With a New EP and a Forthcoming Album, Dwight + Nicole Are Ready for the Next Step | Music Feature | Seven Days | Vermont's Independent Voice

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With a New EP and a Forthcoming Album, Dwight + Nicole Are Ready for the Next Step


Published November 3, 2021 at 10:00 a.m.

Dwight Ritcher and Nicole Nelson - FILE: LUKE AWTRY
  • File: Luke Awtry
  • Dwight Ritcher and Nicole Nelson

The wind picked up, ripping through the tall grass and bushes and carrying a hint of the coming winter. Nicole Nelson walked out of the Burlington house she shares with her partner in life and music, Dwight Ritcher, arms loaded with firewood. While she fed the outdoor fireplace, Ritcher and I smiled appreciatively, two shivering Jersey boys in denim jackets. Nelson, in her warm winter coat already, gently chided us both.

"See, I don't even mess around," she said. "If I'm cold, this coat is going on. Denim season is over, boys."

"It was so warm in New York yesterday," Ritcher lamented as he edged closer in his seat to the fire. "I wasn't ready, man."

Nelson flashed her partner an understanding grin and squeezed his arm. "To be fair, we've both lost all sense of time these last two weeks," she explained. "When you go into studio mode, everything else sort of falls out of focus."

The duo, known to the world as neo-soul act Dwight + Nicole, has just finished what Ritcher called "the most intense period of recording of our lives" in Brooklyn with Grammy-nominated producer Joel Hamilton (the Black Keys, Yoko Ono, Mavis Staples). He helmed both their 2018 EP Electric Lights and the just-released EP Further.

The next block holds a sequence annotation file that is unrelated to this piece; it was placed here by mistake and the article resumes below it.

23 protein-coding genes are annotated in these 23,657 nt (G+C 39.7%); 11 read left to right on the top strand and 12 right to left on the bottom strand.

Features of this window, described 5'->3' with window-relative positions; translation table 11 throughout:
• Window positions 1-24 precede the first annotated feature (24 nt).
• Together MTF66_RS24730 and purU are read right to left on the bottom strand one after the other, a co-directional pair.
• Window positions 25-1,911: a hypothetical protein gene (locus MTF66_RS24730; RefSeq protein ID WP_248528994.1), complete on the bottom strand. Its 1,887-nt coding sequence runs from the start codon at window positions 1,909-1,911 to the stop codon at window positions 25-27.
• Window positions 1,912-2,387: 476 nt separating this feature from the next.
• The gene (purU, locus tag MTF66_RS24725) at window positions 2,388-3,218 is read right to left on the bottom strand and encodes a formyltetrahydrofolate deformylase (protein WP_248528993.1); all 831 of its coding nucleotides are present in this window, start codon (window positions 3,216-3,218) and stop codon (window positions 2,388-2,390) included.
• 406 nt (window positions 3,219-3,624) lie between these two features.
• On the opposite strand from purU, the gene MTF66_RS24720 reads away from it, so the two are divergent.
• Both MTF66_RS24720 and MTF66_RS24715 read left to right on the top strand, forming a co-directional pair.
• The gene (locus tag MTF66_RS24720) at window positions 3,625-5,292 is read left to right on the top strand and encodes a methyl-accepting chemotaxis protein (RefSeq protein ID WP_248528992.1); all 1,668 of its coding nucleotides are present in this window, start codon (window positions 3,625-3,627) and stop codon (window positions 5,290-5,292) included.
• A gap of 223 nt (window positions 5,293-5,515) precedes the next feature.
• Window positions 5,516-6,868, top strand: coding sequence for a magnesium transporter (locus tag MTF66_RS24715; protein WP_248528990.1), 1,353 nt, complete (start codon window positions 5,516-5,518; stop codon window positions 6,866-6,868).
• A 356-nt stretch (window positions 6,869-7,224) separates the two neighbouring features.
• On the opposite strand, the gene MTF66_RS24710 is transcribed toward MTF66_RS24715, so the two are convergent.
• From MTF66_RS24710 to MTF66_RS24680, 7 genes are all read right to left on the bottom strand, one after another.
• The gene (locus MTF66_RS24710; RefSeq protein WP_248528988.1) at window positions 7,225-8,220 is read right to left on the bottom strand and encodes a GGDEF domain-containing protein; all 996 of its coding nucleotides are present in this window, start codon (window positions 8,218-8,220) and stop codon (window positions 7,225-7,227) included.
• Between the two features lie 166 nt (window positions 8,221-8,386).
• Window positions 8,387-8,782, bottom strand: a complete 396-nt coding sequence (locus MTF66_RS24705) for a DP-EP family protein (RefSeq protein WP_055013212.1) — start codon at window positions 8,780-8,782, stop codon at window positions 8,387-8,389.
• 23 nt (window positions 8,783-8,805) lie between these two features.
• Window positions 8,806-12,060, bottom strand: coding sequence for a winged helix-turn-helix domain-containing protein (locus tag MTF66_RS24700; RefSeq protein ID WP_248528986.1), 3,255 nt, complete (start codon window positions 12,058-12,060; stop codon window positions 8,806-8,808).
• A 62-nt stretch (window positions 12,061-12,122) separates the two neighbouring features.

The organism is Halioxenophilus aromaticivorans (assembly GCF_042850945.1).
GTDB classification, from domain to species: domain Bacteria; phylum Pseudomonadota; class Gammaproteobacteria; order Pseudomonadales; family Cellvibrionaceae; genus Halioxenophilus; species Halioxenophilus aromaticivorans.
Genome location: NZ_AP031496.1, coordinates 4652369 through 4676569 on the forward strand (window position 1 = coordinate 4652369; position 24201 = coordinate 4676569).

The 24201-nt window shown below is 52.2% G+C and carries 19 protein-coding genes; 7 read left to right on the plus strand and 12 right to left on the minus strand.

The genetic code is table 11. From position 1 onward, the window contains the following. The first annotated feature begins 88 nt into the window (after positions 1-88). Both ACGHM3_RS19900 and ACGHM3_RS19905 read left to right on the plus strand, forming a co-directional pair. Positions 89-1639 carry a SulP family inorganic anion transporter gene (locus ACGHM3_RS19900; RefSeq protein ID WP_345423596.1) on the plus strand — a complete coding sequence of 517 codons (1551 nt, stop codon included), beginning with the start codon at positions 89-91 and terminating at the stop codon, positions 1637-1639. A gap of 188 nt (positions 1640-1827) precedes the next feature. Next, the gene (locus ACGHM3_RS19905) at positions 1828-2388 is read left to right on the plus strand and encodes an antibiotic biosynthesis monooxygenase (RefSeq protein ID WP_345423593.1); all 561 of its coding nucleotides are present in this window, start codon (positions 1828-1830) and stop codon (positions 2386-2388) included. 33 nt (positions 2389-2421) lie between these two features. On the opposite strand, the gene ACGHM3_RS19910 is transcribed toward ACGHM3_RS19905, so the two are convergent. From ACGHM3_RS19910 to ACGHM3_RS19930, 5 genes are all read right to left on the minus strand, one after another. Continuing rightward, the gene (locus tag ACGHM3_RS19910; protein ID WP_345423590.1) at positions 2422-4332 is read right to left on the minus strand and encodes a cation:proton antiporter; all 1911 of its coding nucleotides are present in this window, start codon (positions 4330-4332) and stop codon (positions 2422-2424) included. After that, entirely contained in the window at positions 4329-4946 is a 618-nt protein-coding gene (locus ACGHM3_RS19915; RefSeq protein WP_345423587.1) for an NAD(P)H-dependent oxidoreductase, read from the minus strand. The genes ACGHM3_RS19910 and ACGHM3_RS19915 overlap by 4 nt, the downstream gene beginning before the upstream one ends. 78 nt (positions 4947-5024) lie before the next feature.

Ostensibly, I was at the duo's house to talk about the latter, a five-song collection of bangers, from the head-nodding R&B shuffle "Heart Is Home" to the slow-burn "Time." While Nelson and Ritcher were excited about the new EP, there was no hiding the glee on their faces over the session they'd finished only hours before we met.

Between the two records and a newfound willingness to embrace spontaneity in their career, Dwight + Nicole (formerly punctuated by an ampersand) are eyeing what they think could be their biggest year yet.

"It's hard to describe the feeling we have right now," Ritcher admitted. "Things are just starting to bubble up, like it's building. And I don't even know to what, exactly. But it feels like a lot of energy is gathering."

The two musicians met in Boston and were a fixture on the music scene there in the early 2000s before moving to Vermont and eventually releasing their first record, !Signs, in 2010. Over the years, they've built a reputation as talented and versatile songwriters, as well as one of the best live acts around.

A little over five years ago, they added drummer Ezra Oklan (Matthew Mercury, Francesca Blanchard), creating a powerhouse trio. As the band has expanded, so has its sound, from the rootsy, blues-driven soul of Shine On (2014) to the increasingly rock and pop-styled material on EP Electric Lights (2018).

"We've really felt the growth lately," Nelson said as she settled into an Adirondack chair, flames flickering in her eyes. "I like our old stuff; I'm proud of it. But as you grow, you develop the ability to actually make the sounds that are in your head.

"When I listen to the new stuff," she went on, "I realize that, Holy shit, this is what I've wanted our music to sound like for 18 years!"

To Ritcher, what made the latest studio session so special wasn't so much finding a long sought-after sound as giving in to a sense of trust. Describing himself as "someone who usually works from a place of structure," Ritcher enjoyed being out of his comfort zone.